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Vancouver Police Union Collective Agreement

Another reason why local economic conditions might not be reflected in police salaries is the distinction between a municipality`s reluctance to pay and insolvency. That is an important distinction. A city has far more power than a union, since the city council controls the budget. However, we cannot simply justify by the budget why we can no longer pay. This principle is expressed in another arbitration, the Hamilton Police Services Board and the Hamilton Police Association 2002. Arbitrator Kenneth Swan wrote that a city council cannot control arbitration simply through a budget procedure. Our budget is one factor, but it does not surpass all other considerations about what a fair wage is. In other words, city council cannot simply say, “We cannot afford to pay you.” These are difficult discussions because the police are indispensable to a community. It`s tempting to say that the police are worth every amount, given what they put at stake every day.

But this is an unrealistic position. Politicians must always balance competing values. My job is to have difficult conversations with respect. Ignoring or minimizing the impact of local economic conditions on police salaries penalizes two groups: small municipalities and metropolitan police officers. The Vancouver Police Union, which represents more than 1450 police officers, prison guards and special constables of the Vancouver Police Service, is committed to protecting and promoting the interests of our members while serving the citizens of our community 24/7. Salaries for each year are not readily available, as collective agreements start and end at different times. Because of the complexity of the bargaining process, police often work beyond the end of a collective agreement. Citations for this publicly available information are available at the end of the column. It is always preferable for the city and the police union to reach an agreement without arbitrators, but it is useful to understand how arbitration procedures work in order to better inform the public about the types of balances and compromises to be expected. Finally, compulsory arbitration is the hammer that hangs over any collective bargaining. The arbitrator will attempt to respond to a fair and reasonable agreement.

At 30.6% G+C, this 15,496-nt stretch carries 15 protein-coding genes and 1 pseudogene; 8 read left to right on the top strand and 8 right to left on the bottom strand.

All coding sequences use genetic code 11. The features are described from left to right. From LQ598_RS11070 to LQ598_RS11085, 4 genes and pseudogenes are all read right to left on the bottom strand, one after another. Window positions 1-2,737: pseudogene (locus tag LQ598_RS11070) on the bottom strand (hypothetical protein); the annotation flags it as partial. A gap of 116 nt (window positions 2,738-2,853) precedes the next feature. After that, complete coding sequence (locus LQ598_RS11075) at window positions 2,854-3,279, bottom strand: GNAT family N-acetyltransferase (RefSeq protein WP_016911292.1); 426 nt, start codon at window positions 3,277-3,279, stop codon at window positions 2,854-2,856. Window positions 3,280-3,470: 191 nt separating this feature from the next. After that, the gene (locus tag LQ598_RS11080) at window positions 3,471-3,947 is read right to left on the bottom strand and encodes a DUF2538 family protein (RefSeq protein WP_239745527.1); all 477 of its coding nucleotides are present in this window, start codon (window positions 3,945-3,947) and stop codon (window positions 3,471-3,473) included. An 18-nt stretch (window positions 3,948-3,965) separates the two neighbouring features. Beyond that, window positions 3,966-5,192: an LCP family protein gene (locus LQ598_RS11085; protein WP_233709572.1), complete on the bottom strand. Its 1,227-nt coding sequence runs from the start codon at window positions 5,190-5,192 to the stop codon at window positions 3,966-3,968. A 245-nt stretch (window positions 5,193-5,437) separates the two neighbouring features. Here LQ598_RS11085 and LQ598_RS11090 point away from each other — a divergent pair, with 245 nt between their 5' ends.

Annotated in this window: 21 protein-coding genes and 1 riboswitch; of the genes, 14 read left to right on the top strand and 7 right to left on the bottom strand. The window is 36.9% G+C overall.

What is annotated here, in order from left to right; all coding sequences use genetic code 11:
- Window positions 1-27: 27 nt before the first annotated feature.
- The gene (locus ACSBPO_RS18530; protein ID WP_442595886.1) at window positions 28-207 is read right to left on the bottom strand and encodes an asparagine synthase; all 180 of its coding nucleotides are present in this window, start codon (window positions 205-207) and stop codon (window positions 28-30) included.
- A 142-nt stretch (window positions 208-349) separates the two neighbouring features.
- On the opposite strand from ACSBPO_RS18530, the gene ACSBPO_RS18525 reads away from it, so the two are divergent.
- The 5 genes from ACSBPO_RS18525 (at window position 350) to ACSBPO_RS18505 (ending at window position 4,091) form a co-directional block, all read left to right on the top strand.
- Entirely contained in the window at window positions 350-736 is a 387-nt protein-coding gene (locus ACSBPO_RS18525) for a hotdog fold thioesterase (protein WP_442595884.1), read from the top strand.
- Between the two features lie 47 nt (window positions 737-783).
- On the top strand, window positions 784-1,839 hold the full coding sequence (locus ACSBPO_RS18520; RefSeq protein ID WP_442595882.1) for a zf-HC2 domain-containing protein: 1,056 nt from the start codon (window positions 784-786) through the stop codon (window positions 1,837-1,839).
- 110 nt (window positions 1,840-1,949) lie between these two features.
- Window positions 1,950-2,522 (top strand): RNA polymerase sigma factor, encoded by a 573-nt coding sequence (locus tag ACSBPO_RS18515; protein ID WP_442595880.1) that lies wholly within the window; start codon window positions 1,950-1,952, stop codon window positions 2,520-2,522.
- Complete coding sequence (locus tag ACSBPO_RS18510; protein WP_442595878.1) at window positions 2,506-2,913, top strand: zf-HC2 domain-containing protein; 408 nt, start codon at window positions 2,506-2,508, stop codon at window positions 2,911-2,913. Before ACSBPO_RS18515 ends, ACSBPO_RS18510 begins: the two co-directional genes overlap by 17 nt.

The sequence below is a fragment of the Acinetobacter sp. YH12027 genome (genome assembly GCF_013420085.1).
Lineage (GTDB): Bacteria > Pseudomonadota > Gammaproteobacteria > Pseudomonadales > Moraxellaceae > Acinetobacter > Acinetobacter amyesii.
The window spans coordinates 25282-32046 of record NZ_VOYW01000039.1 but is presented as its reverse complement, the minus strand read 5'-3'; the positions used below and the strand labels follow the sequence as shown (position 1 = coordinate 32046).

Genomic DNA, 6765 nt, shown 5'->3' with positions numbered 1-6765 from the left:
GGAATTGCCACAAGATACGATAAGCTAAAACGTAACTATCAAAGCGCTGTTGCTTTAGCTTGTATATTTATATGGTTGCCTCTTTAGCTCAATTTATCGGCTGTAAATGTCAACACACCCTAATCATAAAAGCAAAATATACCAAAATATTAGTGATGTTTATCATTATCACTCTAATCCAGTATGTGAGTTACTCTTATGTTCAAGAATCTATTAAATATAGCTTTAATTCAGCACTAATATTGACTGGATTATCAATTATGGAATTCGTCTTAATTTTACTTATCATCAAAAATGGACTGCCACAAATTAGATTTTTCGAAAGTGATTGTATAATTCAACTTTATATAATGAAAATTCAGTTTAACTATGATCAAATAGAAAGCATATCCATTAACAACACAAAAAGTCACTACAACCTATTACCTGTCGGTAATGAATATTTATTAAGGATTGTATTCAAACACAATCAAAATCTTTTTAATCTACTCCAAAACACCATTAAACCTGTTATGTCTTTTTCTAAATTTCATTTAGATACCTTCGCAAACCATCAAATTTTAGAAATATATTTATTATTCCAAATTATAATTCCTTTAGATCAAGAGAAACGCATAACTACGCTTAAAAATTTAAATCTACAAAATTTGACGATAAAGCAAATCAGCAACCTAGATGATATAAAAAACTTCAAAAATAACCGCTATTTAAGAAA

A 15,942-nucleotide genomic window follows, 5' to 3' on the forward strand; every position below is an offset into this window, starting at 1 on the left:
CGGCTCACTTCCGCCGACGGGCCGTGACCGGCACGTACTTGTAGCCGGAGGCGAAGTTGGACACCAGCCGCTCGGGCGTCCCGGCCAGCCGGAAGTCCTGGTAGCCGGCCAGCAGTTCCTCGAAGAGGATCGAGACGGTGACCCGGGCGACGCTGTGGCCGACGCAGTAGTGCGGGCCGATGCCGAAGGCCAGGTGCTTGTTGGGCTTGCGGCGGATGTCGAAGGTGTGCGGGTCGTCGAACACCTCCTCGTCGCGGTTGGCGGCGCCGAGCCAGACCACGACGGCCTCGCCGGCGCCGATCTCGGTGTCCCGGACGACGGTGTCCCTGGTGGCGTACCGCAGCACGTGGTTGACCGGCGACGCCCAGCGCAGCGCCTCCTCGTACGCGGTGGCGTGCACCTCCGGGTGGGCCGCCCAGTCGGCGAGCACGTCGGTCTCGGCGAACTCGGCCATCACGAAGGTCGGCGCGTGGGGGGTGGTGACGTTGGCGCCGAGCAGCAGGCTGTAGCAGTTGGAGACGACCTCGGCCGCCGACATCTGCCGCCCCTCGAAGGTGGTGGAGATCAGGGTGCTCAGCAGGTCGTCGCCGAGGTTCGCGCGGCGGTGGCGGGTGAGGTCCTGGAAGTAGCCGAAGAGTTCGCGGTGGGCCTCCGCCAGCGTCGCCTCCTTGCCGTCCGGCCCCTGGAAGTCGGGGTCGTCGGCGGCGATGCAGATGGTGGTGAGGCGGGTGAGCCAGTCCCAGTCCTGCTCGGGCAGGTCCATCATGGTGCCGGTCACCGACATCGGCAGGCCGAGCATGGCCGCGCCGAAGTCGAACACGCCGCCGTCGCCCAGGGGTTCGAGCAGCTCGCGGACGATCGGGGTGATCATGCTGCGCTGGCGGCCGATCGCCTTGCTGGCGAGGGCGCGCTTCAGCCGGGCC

Determining what is “fair and reasonable” begins with the study of other collective agreements concluded in the same sector and in the same geographical areas to be used as comparators. .